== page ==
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Published: Wednesday, November 22, 2000

Using ASP.NET/WebServices For UPS Shipping Quotes, Part 2

By Dan Anderson


In Part 1 we looked at how to create a Web Service. In this part we'll examine how to call that Web Service via an ASP.NET page!

- continued -

To call a Web Service from an ASP.NET page we need to create a proxy class DLL. This proxy class wraps all of the complex calls to a Web Service into a simple call that we can make from an ASP.NET page. Creating such a proxy class DLL is fairly simple (although a bit cryptic). It can be accomplished with a batch file:

webserviceutil /c:proxy /pa:http://localhost/asp2/ups.asmx?sdl /l:VB /n:nsUPS

vbc /out:bin\ups.dll /t:library /r:system.data.dll /r:system.web.services.dll
/r:system.net.dll /r:system.xml.serialization.dll ups.vb

The first line uses the WebServiceUtil.exe utility included in the .NET SDK. Basically, it creates a .VB file containing compiler pre-code, including references to all the required libraries and functions. The /c:proxy command indicates that we want to create a stub or proxy class of the web service from an SDL document. The SDL document is generated by the next portion of the command /pa:http://localhost/asp2/ups.asmx?sdl. The /pa: portion is the URI path to the web class file itself.

The /l:VB portion of the line simply says that the web service language used is Visual Basic. Finally, the /n:nsUPS gives the namespace to be used to refer to the web service. The namespace is similar to the "References" option used in Visual Basic. It declares the chunk of code functionality we wish to employ in a page or application.

The second line of the batch file, starting with vbc, is what actually generates the final web service DLL. First, vbc means Visual Basic Compiler. The next piece /out:bin\ups.dll defines the name of the dll we want generated, as well as the directory path to place it in. The /t:library defines the type of output we want the compiler to generate, which, in this case, is a DLL library. Next, the /r: directives ensure that required support libraries are included in the compilation process, much as we declared them via the Imports commands in the .asmx file itself. Finally, we define the source file to be compiled, which in this case is the ups.vb generated by the WebServiceUtil.exe utility.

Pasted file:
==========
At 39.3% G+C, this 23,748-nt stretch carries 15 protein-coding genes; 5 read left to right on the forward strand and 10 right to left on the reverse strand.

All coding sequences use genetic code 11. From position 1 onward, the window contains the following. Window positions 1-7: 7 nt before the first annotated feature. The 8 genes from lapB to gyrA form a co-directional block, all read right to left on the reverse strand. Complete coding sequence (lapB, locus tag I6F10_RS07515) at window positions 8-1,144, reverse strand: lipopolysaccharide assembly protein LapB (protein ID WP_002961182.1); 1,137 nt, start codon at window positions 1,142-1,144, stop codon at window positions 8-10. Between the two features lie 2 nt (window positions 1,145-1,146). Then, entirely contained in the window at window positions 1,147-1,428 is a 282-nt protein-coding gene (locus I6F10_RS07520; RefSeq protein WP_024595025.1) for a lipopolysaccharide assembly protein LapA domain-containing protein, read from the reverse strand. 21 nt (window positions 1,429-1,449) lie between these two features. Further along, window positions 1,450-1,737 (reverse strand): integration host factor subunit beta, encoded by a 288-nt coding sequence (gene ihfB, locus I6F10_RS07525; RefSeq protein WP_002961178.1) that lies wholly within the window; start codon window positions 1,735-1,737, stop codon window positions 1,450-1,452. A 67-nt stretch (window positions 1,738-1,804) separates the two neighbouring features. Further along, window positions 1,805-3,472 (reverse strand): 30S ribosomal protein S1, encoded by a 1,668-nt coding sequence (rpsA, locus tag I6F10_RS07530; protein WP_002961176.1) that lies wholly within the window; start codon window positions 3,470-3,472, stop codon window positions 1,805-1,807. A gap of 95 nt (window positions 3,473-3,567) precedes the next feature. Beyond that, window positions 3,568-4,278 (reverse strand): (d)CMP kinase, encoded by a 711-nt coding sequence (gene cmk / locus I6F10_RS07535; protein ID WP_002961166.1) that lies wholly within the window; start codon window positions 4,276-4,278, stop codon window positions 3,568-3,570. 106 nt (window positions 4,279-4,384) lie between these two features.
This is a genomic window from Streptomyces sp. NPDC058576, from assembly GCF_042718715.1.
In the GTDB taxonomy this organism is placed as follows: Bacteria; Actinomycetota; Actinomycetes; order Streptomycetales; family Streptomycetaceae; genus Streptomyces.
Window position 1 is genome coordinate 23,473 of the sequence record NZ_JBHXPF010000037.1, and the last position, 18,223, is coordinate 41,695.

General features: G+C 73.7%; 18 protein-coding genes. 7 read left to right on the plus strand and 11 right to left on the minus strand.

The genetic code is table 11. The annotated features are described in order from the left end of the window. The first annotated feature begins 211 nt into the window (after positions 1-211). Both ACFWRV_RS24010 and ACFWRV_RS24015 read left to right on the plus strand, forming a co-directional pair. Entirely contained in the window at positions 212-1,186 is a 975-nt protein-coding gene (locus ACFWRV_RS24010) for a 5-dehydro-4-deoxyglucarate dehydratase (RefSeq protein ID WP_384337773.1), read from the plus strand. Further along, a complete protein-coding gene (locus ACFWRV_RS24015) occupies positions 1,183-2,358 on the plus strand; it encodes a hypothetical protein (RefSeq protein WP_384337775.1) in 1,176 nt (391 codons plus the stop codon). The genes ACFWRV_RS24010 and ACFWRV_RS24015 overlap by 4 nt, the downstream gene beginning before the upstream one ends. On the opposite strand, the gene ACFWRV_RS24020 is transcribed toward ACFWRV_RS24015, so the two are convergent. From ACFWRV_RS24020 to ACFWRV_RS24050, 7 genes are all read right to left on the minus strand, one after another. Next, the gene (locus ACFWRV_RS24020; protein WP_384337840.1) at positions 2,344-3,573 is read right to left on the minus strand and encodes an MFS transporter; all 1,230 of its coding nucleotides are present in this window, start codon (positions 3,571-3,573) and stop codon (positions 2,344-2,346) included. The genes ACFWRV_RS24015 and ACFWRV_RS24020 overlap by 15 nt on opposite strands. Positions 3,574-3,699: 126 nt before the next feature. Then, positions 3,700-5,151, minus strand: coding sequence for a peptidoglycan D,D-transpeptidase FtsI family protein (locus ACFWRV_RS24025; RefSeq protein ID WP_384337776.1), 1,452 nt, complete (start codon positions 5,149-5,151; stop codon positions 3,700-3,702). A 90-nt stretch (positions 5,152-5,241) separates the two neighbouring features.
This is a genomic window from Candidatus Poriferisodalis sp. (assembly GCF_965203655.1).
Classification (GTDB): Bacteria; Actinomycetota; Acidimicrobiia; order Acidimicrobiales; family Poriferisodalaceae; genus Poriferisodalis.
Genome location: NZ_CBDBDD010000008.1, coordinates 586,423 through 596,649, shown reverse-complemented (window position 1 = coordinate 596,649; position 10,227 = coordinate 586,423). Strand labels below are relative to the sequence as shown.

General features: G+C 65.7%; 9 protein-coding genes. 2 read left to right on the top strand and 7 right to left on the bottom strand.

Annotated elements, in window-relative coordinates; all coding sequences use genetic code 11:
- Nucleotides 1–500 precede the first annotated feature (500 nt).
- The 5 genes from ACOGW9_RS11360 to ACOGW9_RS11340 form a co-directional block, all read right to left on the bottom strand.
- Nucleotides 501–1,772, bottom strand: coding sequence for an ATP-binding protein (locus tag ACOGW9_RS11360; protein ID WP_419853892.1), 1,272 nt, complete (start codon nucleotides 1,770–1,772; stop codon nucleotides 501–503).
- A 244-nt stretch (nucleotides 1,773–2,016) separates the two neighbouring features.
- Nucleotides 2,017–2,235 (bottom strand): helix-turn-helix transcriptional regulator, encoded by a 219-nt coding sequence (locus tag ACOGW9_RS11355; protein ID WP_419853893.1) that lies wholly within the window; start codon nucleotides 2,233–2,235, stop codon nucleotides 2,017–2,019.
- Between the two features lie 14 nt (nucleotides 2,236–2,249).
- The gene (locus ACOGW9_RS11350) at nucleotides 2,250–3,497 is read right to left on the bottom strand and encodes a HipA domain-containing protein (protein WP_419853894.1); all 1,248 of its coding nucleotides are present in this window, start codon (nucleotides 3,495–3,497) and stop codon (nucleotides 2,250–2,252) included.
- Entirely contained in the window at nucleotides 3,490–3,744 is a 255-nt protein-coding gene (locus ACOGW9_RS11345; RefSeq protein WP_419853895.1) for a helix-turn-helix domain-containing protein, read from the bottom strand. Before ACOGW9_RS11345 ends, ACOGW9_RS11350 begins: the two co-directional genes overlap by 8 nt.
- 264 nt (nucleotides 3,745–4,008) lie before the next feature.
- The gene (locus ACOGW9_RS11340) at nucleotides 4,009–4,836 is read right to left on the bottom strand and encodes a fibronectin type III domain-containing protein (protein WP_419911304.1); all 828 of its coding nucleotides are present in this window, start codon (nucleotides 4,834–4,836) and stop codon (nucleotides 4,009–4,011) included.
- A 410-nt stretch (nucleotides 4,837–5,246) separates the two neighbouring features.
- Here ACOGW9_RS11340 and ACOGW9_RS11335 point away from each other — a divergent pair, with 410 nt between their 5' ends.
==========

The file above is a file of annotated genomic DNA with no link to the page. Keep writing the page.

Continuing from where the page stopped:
It is generally recommended that you create a bin directory off of your site/application's root and place any web service dlls you create there. The PDC SDK version of ASP.NET gets a little picky and might, in some instances, require the Bin directory for dlls. There, we've compiled our web class. Now, let's use it!

We won't go into the entire file, because there is too much ground to cover. Instead, we're going to concern ourselves with the portion that involves the use of our new web service. The header of the client file looks like this:

<%@ Import Namespace="nsUPS" %>

Here, we have used the Import directive to load our new web service, using the namespace we defined for it when we compiled it. This creates an internal reference to our new web service. Down the page, in the ShowRate subroutine, you will see the following:

Dim D As New UPS
Dim PriceData=D.GetPrice(cSvcLevel,cRateChart,cShipperZIP, _
               cReceiverZIP,"US",cPkgWeight,cResidentialInd, _
               cCODInd,cSatPickupInd,cSatDelivInd,cPkgType)

Here, we have declared D as a new instance of our web service, after which we call the function in the web service (GetPrice), passing in the required parameters. The PriceData variable now holds the output of the web service, which is then displayed at the bottom of the page form. Our page, when first loaded, looks like this:

Web Services Screenshot

After entering the required information, it calls the web service, which updates the page to look like this:

Web Services Screenshot

Note that underneath the "Show Rate" button we now have the price for shipping the package provided from UPS. The files for this example are included below. If you have the PDC SDK version of .NET installed, give them a try!

Happy Programming!

  • By Dan Anderson


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